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A Night Away: at the Gunton Arms, where culture, comfort and country life commingle

A traditional rural pub it may be, but this north Norfolk establishment, in part designed by the late Robert Kime, does away with convention, pairing beautiful bedrooms with boundary-pushing pictures and sculptures, courtesy of owner Ivor Braka. Here he tells us about the art of the perfect pub

Words
Celia Lyttelton
A Night Away: at the Gunton Arms, where culture, comfort and country life commingle

The approach to the Gunton Arms passes colossal stone herms, sculptures by Ulrich Rückriem. A flinty gabled Victorian lodge with pillar-box-red paintwork commands an Arcadian vista of parkland, herds of fallow deer and a five-metre Sol Lewitt ziggurat. In the panelled entrance hall, a family is gathered round a fire, lunching while a toddler perches on the window ledge. In the bar the footie is showing on the TV, locals play pool and darts, laughter and rock classics resound. In the restaurant, people are feasting beside a vast open fire with a gigantic pair of fossilised elk antlers above.

Ivor Braka, the owner, is an erudite art dealer and passionate patron of contemporary art. He has installed some of his collection at the Gunton – of museum calibre and strictly NFS. Retreating to the sitting room, hung with Lucian Freud drypoints and a copy of a Magritte, we join Ivor in sinking into a capacious sofa. “Robert did the bedrooms,” he says of the late great decorator Robert Kime, “while the pub and restaurant was me.” He employed Martin Brudnizki, who designs for restaurants, to advise him and asked Shaun Lovering to transform some of the spaces with his paint effects.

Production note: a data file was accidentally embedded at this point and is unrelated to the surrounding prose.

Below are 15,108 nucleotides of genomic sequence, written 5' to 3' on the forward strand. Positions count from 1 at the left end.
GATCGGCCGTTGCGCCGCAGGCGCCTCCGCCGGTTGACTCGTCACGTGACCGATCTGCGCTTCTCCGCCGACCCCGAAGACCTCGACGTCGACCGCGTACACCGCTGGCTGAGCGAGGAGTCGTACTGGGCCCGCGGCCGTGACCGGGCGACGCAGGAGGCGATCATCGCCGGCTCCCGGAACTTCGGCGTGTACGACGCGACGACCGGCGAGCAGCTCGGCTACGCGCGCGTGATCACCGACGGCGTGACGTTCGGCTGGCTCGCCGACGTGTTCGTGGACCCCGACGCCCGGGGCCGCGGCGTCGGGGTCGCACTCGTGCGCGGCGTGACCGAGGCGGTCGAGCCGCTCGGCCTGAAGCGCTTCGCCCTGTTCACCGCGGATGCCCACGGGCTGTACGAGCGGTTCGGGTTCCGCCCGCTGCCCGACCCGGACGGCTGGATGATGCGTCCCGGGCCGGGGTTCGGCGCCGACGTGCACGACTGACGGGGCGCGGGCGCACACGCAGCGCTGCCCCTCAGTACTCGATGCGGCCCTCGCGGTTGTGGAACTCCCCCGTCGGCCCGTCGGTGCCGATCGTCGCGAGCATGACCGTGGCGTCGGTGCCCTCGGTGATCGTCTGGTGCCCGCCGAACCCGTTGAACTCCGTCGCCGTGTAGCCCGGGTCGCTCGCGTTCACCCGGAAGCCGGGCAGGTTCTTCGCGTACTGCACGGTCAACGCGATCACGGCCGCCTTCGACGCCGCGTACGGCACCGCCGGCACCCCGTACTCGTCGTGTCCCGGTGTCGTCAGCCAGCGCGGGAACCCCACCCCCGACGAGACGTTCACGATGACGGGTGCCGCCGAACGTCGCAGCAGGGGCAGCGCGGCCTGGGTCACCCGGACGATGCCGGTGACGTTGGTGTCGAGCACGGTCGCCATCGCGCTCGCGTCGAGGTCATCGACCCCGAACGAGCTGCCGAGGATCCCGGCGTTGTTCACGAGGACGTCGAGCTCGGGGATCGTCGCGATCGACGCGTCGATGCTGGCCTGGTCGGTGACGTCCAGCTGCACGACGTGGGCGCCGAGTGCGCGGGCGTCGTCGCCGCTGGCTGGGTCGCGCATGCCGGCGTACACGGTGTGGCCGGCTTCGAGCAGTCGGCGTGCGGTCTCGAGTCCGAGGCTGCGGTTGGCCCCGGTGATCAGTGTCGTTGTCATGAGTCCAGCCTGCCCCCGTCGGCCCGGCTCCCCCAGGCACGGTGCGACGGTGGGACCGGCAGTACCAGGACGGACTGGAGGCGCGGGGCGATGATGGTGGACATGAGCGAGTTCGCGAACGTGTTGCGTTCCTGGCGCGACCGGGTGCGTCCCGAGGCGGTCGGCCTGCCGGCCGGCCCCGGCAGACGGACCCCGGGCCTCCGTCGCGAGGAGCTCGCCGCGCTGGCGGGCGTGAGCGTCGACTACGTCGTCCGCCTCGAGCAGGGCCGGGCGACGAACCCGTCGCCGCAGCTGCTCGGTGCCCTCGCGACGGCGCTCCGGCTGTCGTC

When people arrive at the Gunton, among the first things they see is some traditional pub art: paintings of livestock, prize pigs and a hunt meets. This is in part a homage to Andras Kalman, a Hungarian refugee who later ran Crane Kalman gallery, who loved naive art. “He was my mentor and without him I would never have become a dealer.”

In the bar hangs a copy of Edwin Landseer’s The Monarch of the Glen, a kitsch icon (and “something of an anomaly”) alongside more conceptual pieces, including some of Damien Hirst butterflies and Tracey Emin’s gnomic neon texts. Somehow, Paula Rego’s lithographs of women vomiting red wine into loos – designed for wine labels but not used – don’t deter drinkers. Ivor’s mischievous humour and clever juxtaposition ensures the art is not merely decoration, but stimulating and outrageous. Some works are sexually explicit, others are scattered with expletives. There are casts of male genitalia by the gents’, and a deceptive painting of erogenous zones disguised as leaves. A Glenn Ligon piece exclaiming: “My Family only Fucked in One Position” stands out. “He is a great Black artist and dear friend,” enthuses Ivor, before conceding: “Not all the works are easy on the eye.”